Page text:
The 'gift' that keeps on taking (the piss).
6112 posts • joined 10 Jun 2009
Isn't it just a backlit fixed display with the touch surface being read for keypresses? A truly virtual keyboard would have software defined display and you'd be able to change the keyboard 'nationality' in software. With a suitable API you'd be able to develop your own 'keyboard', customised for various applications.
"Reliability-wise it retains data for >1,000 years ..."
You have to make certain assumptions about material properties and behaviour to extrapolate that theoretical result from testing that lasts a lot less that 1000 years. CNTs are a very new material so how can they be certain that those assumptions are true for CNTs?
Also, what is the theoretical working lifetime of the associated support and driver electronics? Random gamma rays do pass through everything, etc.
So, they get the login cookie for the malicious site that they control, after it's had lots of cyber chat with another site that they control. This is about the connection and login to their malicious site. I don't understand how that helps them to break the encryption of the user's VPN link, because I always assumed that the VPN was 'transparent' and its encryption was between the user and the end point operator (who must be trusted).
They are not errors. It's deliberate, probably to save money, and they know there will be no penalty if they get detected. You can't trust anybody with data. They wouldn't store it for you unless they thought they could make a profit in some way and then the profit becomes the driving and only consideration.
just educate people that what they read on social media and also in the newspapers is often just someone's attempt to influence them for that other person or organisation's benefit. Teach them critical thinking and to cross reference a variety of sources and opinions to get a better idea of how 'truthful' something is.
Oh, ..... wait a minute.
For a small outlay, you can set up a little solid-state FTP server in your own home. For about ten years, I've had an NSLU2 device that just keeps on running. You can still get them on ebay and there are other devices that will do the same thing. All you'd need then is an FTP client on your devices. You'd have to use email for 'collaboration'.
I used to use Evernote on Android when it first came out. It recognised phone numbers and you could tap them and have it dial the number for you. So, I used it mainly as a contacts directory. After a while, it stopped being able to do that.
The Colornote application (Android only) was still able to dial a number from a stored note and also has active links between notes, so I switched to using that as a contacts directory. Its disadvantage is that it doesn't have a PC client or a web client but you can e-mail its notes to yourself as backup for later copy/paste back into Colornote if needed.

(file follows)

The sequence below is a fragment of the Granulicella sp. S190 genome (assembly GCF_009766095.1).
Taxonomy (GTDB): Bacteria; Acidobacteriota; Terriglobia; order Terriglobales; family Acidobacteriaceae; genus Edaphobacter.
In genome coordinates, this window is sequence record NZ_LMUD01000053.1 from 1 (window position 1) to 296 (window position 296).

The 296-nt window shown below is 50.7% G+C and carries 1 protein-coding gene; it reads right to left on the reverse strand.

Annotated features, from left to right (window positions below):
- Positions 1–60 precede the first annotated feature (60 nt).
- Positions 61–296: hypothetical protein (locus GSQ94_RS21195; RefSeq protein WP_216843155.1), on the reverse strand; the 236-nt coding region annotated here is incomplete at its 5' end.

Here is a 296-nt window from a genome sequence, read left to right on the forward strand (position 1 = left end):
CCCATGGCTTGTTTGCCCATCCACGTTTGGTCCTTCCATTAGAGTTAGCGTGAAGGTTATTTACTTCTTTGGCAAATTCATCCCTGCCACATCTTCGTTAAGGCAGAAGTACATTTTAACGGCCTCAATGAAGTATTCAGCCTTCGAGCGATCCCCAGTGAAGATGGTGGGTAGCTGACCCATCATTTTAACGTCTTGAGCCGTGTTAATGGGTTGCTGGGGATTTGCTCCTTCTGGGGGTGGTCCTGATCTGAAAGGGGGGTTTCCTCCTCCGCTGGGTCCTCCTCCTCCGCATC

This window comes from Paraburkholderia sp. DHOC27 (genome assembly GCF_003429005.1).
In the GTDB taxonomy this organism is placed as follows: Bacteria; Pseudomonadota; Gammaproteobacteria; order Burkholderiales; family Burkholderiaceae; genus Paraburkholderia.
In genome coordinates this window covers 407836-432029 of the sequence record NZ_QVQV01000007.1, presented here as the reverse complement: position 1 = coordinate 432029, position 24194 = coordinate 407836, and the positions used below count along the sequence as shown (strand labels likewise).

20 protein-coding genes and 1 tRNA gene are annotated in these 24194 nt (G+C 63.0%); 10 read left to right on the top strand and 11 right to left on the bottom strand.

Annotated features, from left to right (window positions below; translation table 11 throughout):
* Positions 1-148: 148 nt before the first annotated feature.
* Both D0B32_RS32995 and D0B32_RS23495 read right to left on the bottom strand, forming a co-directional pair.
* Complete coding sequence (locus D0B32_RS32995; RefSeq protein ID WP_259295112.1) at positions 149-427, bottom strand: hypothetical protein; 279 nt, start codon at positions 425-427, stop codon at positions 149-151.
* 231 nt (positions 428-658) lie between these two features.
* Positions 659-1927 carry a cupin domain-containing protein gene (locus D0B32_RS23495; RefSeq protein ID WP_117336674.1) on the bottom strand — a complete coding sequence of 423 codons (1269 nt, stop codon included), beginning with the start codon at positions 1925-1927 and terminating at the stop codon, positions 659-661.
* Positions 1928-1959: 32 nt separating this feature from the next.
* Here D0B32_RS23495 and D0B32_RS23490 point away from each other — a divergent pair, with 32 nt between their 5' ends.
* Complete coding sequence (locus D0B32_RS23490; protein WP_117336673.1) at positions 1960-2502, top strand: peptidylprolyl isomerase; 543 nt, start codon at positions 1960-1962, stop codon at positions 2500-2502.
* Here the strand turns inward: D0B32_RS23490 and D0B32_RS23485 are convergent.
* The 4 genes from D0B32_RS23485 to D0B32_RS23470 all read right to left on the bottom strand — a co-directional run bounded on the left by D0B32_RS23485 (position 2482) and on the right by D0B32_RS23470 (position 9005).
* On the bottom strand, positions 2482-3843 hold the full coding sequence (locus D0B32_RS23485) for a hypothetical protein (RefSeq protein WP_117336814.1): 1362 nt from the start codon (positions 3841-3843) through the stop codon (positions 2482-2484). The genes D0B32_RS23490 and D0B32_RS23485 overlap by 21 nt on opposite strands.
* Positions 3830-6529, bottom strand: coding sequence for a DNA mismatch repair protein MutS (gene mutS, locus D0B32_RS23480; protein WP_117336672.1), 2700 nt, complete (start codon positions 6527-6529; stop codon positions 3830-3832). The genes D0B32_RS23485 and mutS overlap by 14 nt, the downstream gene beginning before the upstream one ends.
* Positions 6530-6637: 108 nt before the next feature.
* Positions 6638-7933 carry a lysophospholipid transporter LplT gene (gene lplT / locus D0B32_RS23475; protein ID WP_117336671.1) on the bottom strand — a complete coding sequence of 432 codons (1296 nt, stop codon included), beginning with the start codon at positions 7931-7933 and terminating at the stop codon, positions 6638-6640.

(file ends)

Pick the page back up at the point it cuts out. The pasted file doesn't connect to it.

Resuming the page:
The key exchange would be using a particular property of a quantangled photon link which ensures that any attempt to monitor the exchange would be detected; hence this is suitable for secure exchange of keys, if a bit slow compared to other communication methods and quite expensive.
From what I've read, the instant and 'spooky' communication at a distance can't be used for the instant transmission of data at a distance, for various practical and physical reasons.
I'm just a dog-basket physicist; a proper armchair physicist will be along in a minute.
The last time (only time) I tried Vivaldi, I couldn't get it to import my bookmarks.html file. I've installed, setup, configured and used many applications over the years but Vivaldi had me baffled. Is it now possible to easily import an external bookmarks .html file, like you can in Chromium, Firefox and Palemoon? Is it worth bothering?
/etc/sysctl.conf is quite a short config file. I notice the following in my Linux Mint installation:
# Uncomment the next two lines to enable Spoof protection (reverse-path filter)
# Turn on Source Address Verification in all interfaces to
# prevent some spoofing attacks
I wonder why these haven't been enabled by default for a distribution that is obviously intended as a domestic computer. (Also, it shouldn't say "the next two lines", it should say "the final two lines".)
There is this one too:
# Do not accept ICMP redirects (prevent MITM attacks)
#net.ipv4.conf.all.accept_redirects = 0
#net.ipv6.conf.all.accept_redirects = 0
However, there is a comment that "Some network environments, however, require that these settings are disabled so review and enable them as needed."
"... these projects run up against state laws that prohibit governments from competing with private businesses."
Does the law actually say "government" or does it say "any form of legislative power" or similar expression? Is the law written in such a way that a remote town council counts as 'government'?
"... complaints by BMG that Cox ... and had blacklisted some of the services BMG used to track and report music piracy ..."
Would those be the torrent sites that BMG had seeded with their own torrents/seeders (for their own detection and tracking purposes) which had been blacklisted by Cox because they were under court order to do so as a result of other legal action?
"MacGibbon said the vast bulk of DoS attacks are thwarted; ..."
"... Malcolm Turnbull has commented ... , labelling the incident a DDOS attack ..."
It wasn't an attack!
"(and Vulture South could not ask, because the press conference took place in a city where our operatives do not live)"
So, insufficient geographic redundancy, no failover agreements with other news providers, no emergency comms links. What happens if you or Simon are subject to a DDoS (Definite Display of Sickness) attack?
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